President Donald Trump dangled a pardon in Paul Manafort’s direction Wednesday, just as special counsel Robert Mueller’s team threatened fresh legal vengeance against Manafort for a new wave of “crimes and lies.”
Trump denied that a pardon had ever been explicitly discussed with his former campaign chairman, but it’s “not off the table,” he told The New York Post in an Oval Office interview published Wednesday.
“It was never discussed, but I wouldn’t take it off the table. Why would I take it off the table?,” Trump said.
Trump’s musings will likely come as welcome news to Manafort, who’s facing the prospect of life in prison after allegedly breaking the terms of his plea agreement by lying to Mueller and the FBI. He’s now awaiting sentencing in two separate jurisdictions after convictions on fraud and criminal conspiracy charges.
Trump praised Manafort and two other subjects of the investigation, former Trump campaign aide Roger Stone, and Stone’s associate Jerome Corsi.
He claimed without any proof that all three have been pressured to lie by special counsel Robert Mueller, who’s investigating Trump’s links to Russia.
“But I had three people: Manafort, Corsi — I don’t know Corsi, but he refuses to say what they demanded. Manafort, Corsi and Roger Stone,” Trump said. “It’s actually very brave.”
Trump’s comments come one day after The New York Times revealed that Manafort's legal team had been communicating with Trump’s lawyers after Manafort signed a sweeping cooperation agreement with Mueller in September.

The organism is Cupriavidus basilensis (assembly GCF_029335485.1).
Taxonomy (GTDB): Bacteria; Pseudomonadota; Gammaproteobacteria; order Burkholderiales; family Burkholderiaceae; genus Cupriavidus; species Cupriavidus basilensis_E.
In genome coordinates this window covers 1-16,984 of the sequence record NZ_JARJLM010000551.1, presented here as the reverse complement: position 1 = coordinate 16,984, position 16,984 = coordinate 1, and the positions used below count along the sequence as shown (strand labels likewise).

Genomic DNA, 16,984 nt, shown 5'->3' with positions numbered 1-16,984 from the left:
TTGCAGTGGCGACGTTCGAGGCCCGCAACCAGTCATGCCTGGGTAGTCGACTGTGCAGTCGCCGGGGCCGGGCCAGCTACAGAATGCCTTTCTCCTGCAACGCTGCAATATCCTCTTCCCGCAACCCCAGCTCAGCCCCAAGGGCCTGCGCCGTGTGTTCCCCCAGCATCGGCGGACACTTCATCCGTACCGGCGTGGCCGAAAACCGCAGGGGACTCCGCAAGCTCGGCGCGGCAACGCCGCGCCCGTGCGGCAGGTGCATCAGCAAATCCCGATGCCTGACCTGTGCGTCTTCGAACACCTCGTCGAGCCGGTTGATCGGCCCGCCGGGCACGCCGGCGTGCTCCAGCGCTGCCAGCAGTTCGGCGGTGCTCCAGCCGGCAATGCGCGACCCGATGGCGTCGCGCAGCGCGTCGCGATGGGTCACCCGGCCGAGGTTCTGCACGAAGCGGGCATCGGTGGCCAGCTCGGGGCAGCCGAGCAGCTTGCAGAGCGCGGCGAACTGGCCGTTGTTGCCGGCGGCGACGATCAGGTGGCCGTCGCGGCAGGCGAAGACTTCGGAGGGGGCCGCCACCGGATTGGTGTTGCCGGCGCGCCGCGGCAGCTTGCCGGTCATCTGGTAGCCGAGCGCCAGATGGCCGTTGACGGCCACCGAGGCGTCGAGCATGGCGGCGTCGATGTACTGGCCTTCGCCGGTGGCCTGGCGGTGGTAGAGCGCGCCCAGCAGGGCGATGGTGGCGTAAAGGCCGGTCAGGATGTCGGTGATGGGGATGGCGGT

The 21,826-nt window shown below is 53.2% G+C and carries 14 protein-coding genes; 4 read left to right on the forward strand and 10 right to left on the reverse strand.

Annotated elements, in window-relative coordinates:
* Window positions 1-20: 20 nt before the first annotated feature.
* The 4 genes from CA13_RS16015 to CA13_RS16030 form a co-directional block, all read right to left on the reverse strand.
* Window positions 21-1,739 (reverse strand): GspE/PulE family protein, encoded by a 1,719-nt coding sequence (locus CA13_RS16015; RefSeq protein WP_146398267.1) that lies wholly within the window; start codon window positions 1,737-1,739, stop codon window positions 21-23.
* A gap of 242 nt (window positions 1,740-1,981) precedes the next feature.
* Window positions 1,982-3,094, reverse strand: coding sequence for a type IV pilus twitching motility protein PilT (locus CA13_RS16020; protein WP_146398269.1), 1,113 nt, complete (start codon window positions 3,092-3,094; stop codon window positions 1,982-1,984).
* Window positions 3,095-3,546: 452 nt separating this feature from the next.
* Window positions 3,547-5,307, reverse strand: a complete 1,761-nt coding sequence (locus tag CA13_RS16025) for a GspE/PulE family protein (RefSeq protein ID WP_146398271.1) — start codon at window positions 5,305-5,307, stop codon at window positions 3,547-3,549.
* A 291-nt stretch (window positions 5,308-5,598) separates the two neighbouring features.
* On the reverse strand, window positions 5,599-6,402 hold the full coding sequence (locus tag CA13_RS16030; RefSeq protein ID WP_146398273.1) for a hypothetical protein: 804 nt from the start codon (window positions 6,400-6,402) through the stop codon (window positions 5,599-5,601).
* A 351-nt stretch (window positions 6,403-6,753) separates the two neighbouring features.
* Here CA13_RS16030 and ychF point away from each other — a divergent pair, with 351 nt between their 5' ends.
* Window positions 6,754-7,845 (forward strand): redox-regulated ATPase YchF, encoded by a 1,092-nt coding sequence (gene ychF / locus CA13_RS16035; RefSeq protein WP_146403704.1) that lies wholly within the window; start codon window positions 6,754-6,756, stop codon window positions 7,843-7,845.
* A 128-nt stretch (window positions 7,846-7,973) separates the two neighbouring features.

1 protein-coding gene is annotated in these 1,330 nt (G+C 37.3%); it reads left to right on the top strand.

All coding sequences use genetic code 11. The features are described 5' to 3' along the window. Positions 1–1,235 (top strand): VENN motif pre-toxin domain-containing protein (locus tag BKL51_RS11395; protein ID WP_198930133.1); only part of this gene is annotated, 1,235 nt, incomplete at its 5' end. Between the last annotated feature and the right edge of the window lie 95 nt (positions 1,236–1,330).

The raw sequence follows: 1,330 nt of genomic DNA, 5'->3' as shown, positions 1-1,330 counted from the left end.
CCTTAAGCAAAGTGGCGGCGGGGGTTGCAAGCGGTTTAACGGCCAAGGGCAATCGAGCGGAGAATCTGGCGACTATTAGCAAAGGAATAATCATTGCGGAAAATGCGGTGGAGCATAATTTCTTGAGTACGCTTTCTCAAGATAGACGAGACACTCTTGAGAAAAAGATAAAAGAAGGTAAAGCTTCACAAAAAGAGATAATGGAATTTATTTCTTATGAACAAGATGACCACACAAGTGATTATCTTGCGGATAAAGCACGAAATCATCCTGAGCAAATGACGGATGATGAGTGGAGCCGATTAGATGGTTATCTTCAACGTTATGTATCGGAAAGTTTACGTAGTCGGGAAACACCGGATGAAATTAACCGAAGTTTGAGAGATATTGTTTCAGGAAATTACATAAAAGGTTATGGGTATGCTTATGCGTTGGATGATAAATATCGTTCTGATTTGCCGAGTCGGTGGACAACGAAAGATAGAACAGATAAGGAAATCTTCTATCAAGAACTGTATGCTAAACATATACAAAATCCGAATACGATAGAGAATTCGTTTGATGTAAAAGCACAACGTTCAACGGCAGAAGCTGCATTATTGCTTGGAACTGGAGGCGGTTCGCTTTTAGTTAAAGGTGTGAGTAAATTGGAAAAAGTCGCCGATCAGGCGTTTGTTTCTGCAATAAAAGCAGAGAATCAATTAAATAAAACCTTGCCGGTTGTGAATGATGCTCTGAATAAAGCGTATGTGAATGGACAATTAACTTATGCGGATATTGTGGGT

The only apparent explanation for Manafort to want to share information with Trump’s lawyers would be to curry favor with the president in hopes of getting a pardon, legal analysts told VICE News.
On Monday, Mueller accused Manafort of violating that deal by committing a fresh wave of “crimes and lies,” prompting legal analysts to say Trump’s former campaign chairman now likely faces even more serious legal jeopardy than when he was first convicted.
“It’s highly likely that Paul Manafort went south because there has been a pardon or a commutation dangling over his head,” said Gene Rossi, a former prosecutor in the Eastern District of Virginia, where Manafort was found guilty of bank and tax fraud in a jury trial. “That’s the only explanation I can provide.”
Democratic Senator Mark Warner blasted Trump on Twitter after Wednesday’s interview was published, calling any pardon of Manafort a “blatant and unacceptable abuse of power.”
In June, Trump’s lawyer Rudy Giuliani said that when the Mueller investigation ends, pardons might follow.
“When the whole thing is over, things might get cleaned up with some presidential pardons,” Giuliani told The New York Daily News.
Cover image: President Donald Trump swats at the fake snow that was dropping from the ceiling as he arrives to speaks at a rally for Sen. Cindy Hyde-Smith, R-Miss., at the Mississippi Coast Coliseum, Monday, Nov. 26, 2018, in Biloxi, Miss. (AP Photo/Alex Brandon)